Project description:Autism Spectrum Conditions (ASC) are neurodevelopmental conditions characterized by difficulties in communication and social interaction, alongside unusually repetitive behaviours and narrow interests. Asperger Syndrome (AS) is one subgroup of ASC and differs from classic autism in that in AS there is no language or general cognitive delay. Genetic, epigenetic and environmental factors are implicated in ASC and genes involved in neural connectivity and neurodevelopment are good candidates for studying the susceptibility to ASC. The aryl-hydrocarbon receptor nuclear translocator 2 (ARNT2) gene encodes a transcription factor involved in neurodevelopmental processes, neuronal connectivity and cellular responses to hypoxia. A mutation in this gene has been identified in individuals with ASC and single nucleotide polymorphisms (SNPs) have been nominally associated with AS and autistic traits in previous studies.In this study, we tested 34 SNPs in ARNT2 for association with AS in 118 cases and 412 controls of Caucasian origin. P values were adjusted for multiple comparisons, and linkage disequilibrium (LD) among the SNPs analysed was calculated in our sample. Finally, SNP annotation allowed functional and structural analyses of the genetic variants in ARNT2. We tested the replicability of our result using the genome-wide association studies (GWAS) database of the Psychiatric Genomics Consortium (PGC).We report statistically significant association of rs17225178 with AS. This SNP modifies transcription factor binding sites and regions that regulate the chromatin state in neural cell lines. It is also included in a LD block in our sample, alongside other genetic variants that alter chromatin regulatory regions in neural cells.These findings demonstrate that rs17225178 in the ARNT2 gene is associated with AS and support previous studies that pointed out an involvement of this gene in the predisposition to ASC.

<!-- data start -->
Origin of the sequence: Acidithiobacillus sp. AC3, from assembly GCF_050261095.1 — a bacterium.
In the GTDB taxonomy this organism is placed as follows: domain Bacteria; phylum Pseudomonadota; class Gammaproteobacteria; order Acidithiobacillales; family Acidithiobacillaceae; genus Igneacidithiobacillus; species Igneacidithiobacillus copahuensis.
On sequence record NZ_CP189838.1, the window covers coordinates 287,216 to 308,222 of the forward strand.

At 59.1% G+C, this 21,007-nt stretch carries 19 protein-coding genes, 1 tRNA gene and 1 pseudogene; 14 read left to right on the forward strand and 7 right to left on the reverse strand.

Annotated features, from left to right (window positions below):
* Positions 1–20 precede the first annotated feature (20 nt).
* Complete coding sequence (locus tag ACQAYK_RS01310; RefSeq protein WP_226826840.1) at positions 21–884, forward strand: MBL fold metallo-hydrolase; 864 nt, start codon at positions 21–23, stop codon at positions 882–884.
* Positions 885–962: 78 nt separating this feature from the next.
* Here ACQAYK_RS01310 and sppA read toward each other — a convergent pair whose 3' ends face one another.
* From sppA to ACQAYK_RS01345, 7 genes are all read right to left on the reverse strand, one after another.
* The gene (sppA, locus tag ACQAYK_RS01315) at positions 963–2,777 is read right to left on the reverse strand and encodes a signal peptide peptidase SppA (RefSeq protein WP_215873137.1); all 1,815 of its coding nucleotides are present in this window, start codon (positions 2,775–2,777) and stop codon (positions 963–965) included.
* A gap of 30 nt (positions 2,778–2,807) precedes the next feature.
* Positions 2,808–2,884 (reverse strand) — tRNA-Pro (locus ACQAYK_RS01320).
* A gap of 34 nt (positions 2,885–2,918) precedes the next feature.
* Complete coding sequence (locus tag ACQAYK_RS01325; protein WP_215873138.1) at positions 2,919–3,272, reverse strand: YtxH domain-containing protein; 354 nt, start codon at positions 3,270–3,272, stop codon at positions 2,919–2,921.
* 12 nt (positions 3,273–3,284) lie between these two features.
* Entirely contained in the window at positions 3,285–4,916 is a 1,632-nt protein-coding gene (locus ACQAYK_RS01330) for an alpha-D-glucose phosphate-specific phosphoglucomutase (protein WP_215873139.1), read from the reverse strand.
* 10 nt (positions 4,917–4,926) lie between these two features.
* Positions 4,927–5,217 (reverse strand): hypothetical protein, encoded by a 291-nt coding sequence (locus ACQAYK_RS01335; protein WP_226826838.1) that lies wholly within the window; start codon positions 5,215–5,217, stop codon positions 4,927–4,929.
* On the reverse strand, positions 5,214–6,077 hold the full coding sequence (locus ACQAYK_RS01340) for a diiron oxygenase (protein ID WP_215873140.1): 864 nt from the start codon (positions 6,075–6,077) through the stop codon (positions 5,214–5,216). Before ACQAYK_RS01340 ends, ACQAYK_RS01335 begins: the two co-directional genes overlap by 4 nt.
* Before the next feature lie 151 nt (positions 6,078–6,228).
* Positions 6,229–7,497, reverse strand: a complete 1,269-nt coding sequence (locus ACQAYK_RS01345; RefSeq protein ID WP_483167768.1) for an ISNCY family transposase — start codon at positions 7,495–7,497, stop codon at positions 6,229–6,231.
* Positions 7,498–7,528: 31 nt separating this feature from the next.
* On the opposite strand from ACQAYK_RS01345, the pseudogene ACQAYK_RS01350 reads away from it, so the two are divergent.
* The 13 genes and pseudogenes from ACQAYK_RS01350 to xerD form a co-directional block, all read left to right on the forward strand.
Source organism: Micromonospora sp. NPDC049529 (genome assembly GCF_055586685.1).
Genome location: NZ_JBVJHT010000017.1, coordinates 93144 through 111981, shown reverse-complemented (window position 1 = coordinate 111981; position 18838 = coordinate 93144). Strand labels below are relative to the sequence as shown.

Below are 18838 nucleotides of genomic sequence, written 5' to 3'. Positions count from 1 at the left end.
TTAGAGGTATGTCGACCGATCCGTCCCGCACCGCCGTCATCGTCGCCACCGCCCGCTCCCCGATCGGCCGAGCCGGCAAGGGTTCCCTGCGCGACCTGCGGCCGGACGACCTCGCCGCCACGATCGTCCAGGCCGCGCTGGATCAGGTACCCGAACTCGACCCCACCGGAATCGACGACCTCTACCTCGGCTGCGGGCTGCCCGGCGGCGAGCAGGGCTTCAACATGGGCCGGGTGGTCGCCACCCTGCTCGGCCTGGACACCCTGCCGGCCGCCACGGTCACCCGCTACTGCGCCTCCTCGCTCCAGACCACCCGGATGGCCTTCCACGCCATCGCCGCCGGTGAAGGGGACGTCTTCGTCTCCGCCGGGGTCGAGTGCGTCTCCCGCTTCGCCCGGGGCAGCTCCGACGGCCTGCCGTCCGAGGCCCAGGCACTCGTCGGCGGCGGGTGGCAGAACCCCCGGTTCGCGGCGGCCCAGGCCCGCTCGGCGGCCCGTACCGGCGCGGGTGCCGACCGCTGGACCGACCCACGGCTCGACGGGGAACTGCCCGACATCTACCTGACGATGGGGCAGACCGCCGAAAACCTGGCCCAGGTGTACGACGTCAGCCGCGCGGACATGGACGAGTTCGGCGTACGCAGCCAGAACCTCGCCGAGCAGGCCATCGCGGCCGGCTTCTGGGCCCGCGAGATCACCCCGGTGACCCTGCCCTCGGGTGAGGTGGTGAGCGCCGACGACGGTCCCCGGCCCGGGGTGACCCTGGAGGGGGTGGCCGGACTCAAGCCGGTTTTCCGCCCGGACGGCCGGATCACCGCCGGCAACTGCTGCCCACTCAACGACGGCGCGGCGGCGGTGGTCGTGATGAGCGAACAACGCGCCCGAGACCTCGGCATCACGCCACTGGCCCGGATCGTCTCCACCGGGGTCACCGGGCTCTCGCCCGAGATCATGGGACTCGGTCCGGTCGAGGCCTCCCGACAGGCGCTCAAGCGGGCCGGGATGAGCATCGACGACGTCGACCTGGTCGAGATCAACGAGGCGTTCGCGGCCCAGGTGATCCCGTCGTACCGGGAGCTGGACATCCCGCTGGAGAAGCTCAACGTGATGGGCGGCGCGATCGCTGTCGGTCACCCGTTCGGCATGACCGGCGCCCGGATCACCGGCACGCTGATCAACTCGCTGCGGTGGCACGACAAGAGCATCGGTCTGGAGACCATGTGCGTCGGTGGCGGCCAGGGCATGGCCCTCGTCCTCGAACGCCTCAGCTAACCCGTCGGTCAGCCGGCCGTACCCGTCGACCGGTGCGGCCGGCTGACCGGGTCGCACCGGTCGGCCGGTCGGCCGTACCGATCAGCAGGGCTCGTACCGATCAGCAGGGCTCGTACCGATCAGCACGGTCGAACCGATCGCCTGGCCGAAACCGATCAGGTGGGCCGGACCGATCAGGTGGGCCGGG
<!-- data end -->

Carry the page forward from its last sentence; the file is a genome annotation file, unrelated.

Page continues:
Project description:Limited studies have investigated the latent autistic traits in the mainland Chinese population for autism spectrum conditions (ASC). This study explored the psychometric properties of a Mandarin Chinese version of the CAST in a sample consisting of 737 children in mainstream schools and 50 autistic cases. A combination of categorical data factor analysis and item response theory suggested a good-fit model of a two-factor solution for 28 items on the Mandarin CAST including social and communication, and inflexible/stereotyped language and behaviours (Goodness-of-fit indices: RMSEA = 0.029, CFI = 0.957, TLI = 0.950, SRMR = 0.064). The correlation between the two factors was moderate (GFC = 0.425). This study provided evidence for the CAST as a multidimensional measure for ASC screening in a Chinese population and also showed that the symptom manifestation of ASC in Chinese children shares similarity with western populations.